Of the more than 30,000 French citizens who applied for Canadian permanent residence and immigrated to Canada in 2012, about 80 per cent settled in Quebec, where French is the predominant spoken language. Although it may be easier for French people to live in Quebec, because of the language laws, many still experience a culture shock. In Quebec, Laurence Pivot says, people speak directly and candidly, while in France, conversations about everything from politics to coffee can quickly develop into long, circuitous arguments.
For many, however, the difference between the two cultures is what makes the province so attractive. Anne-Laure Piaraly and her best friend Lisa Renault moved to Montreal in 2007, hoping to practise their English and enjoy a “friendlier” scene. When asked if Quebecers are more similar to people from Vancouver or France, Renault says: “I think more like people from Canada … I like that. I don’t want to speak badly about my home … but the people are very aggressive, while here they are very friendly,” she says.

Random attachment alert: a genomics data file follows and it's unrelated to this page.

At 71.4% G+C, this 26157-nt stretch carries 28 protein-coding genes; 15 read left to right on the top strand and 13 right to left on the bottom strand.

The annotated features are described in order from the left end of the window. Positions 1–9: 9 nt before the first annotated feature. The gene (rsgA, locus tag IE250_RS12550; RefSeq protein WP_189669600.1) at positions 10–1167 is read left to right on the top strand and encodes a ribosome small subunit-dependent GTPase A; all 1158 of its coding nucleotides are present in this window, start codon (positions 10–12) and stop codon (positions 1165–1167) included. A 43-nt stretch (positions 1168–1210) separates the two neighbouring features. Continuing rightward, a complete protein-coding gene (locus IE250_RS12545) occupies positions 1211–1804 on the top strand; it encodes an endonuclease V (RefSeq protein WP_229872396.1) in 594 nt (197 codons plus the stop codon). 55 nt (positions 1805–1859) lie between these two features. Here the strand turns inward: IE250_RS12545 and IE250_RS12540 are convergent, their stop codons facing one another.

Because of the language, many French citizens don’t think about moving to other places, like Toronto or Vancouver. In Ottawa, for example from 2006 – 11, only 305 French immigrants came to the city. In order to encourage francophones from across the world to settle outside Quebec, the federal government created ‘The Francophone Significant Benefit Program’ in 2011. The program aimed to give skilled francophones a fast-track to a temporary work permit if they wanted to settle in cities with francophone minority communities.
Leafing through the l’Express’s pages, peppered with adds for RBC and immigration services, one sees Canada through new eyes. In France’s Canada, economic opportunity, wide open spaces and yes, Rob Ford, all offer French citizens the chance to stretch their legs and be someone new.
Youth unemployment in France is at an all-time high, climbing to 26 per cent in 2013, up about 45 per cent since just before the market crashed in 2008. In Paris people must live in the city’s more affordable suburbs, and commute long distances every day just to stay afloat.
Source: Ottawa Citizen
Immigration officials have recommended that Ottawa remove citizenship rights to babies born in Canada to non-citizens and non-residents despite the small number of cases not justifying the costs.